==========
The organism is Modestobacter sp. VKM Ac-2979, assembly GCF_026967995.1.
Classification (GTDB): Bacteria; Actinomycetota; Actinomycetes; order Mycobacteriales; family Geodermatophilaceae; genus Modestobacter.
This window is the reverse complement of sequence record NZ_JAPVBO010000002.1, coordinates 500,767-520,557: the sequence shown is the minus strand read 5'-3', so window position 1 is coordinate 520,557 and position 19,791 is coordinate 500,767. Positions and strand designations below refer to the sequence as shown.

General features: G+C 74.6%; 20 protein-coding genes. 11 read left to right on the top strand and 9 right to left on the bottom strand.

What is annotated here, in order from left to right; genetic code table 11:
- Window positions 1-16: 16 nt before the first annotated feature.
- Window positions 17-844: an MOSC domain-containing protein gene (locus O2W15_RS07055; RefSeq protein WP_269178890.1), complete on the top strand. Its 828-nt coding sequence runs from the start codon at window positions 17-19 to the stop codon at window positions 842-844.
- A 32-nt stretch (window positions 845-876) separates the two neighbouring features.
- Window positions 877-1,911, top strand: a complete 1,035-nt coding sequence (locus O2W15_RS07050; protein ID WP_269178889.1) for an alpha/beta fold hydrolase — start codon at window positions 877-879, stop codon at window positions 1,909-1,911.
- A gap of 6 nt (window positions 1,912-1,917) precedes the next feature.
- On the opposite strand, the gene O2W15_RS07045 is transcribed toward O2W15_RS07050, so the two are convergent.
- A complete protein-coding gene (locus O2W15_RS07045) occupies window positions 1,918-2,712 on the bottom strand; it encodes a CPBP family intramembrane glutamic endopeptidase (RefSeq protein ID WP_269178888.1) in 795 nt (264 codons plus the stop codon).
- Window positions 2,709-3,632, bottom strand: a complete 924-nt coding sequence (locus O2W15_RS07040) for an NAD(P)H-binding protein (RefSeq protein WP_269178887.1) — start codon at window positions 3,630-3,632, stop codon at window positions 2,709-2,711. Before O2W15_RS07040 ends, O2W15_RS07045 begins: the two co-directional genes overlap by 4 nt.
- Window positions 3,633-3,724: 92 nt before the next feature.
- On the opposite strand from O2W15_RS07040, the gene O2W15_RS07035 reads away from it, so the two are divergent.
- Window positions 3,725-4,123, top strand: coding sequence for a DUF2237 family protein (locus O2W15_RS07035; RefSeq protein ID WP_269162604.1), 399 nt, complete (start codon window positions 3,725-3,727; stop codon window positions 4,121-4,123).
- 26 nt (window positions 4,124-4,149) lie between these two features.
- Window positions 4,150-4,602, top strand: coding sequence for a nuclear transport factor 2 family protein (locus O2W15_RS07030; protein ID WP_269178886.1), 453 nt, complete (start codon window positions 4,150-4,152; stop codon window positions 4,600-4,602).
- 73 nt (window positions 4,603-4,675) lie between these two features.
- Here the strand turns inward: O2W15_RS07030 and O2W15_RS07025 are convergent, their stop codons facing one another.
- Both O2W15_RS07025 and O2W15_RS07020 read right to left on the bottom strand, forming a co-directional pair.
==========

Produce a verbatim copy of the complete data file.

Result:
The organism is Modestobacter sp. VKM Ac-2979, assembly GCF_026967995.1.
Classification (GTDB): Bacteria; Actinomycetota; Actinomycetes; order Mycobacteriales; family Geodermatophilaceae; genus Modestobacter.
This window is the reverse complement of sequence record NZ_JAPVBO010000002.1, coordinates 500,767-520,557: the sequence shown is the minus strand read 5'-3', so window position 1 is coordinate 520,557 and position 19,791 is coordinate 500,767. Positions and strand designations below refer to the sequence as shown.

General features: G+C 74.6%; 20 protein-coding genes. 11 read left to right on the top strand and 9 right to left on the bottom strand.

What is annotated here, in order from left to right; genetic code table 11:
- Window positions 1-16: 16 nt before the first annotated feature.
- Window positions 17-844: an MOSC domain-containing protein gene (locus O2W15_RS07055; RefSeq protein WP_269178890.1), complete on the top strand. Its 828-nt coding sequence runs from the start codon at window positions 17-19 to the stop codon at window positions 842-844.
- A 32-nt stretch (window positions 845-876) separates the two neighbouring features.
- Window positions 877-1,911, top strand: a complete 1,035-nt coding sequence (locus O2W15_RS07050; protein ID WP_269178889.1) for an alpha/beta fold hydrolase — start codon at window positions 877-879, stop codon at window positions 1,909-1,911.
- A gap of 6 nt (window positions 1,912-1,917) precedes the next feature.
- On the opposite strand, the gene O2W15_RS07045 is transcribed toward O2W15_RS07050, so the two are convergent.
- A complete protein-coding gene (locus O2W15_RS07045) occupies window positions 1,918-2,712 on the bottom strand; it encodes a CPBP family intramembrane glutamic endopeptidase (RefSeq protein ID WP_269178888.1) in 795 nt (264 codons plus the stop codon).
- Window positions 2,709-3,632, bottom strand: a complete 924-nt coding sequence (locus O2W15_RS07040) for an NAD(P)H-binding protein (RefSeq protein WP_269178887.1) — start codon at window positions 3,630-3,632, stop codon at window positions 2,709-2,711. Before O2W15_RS07040 ends, O2W15_RS07045 begins: the two co-directional genes overlap by 4 nt.
- Window positions 3,633-3,724: 92 nt before the next feature.
- On the opposite strand from O2W15_RS07040, the gene O2W15_RS07035 reads away from it, so the two are divergent.
- Window positions 3,725-4,123, top strand: coding sequence for a DUF2237 family protein (locus O2W15_RS07035; RefSeq protein ID WP_269162604.1), 399 nt, complete (start codon window positions 3,725-3,727; stop codon window positions 4,121-4,123).
- 26 nt (window positions 4,124-4,149) lie between these two features.
- Window positions 4,150-4,602, top strand: coding sequence for a nuclear transport factor 2 family protein (locus O2W15_RS07030; protein ID WP_269178886.1), 453 nt, complete (start codon window positions 4,150-4,152; stop codon window positions 4,600-4,602).
- 73 nt (window positions 4,603-4,675) lie between these two features.
- Here the strand turns inward: O2W15_RS07030 and O2W15_RS07025 are convergent, their stop codons facing one another.
- Both O2W15_RS07025 and O2W15_RS07020 read right to left on the bottom strand, forming a co-directional pair.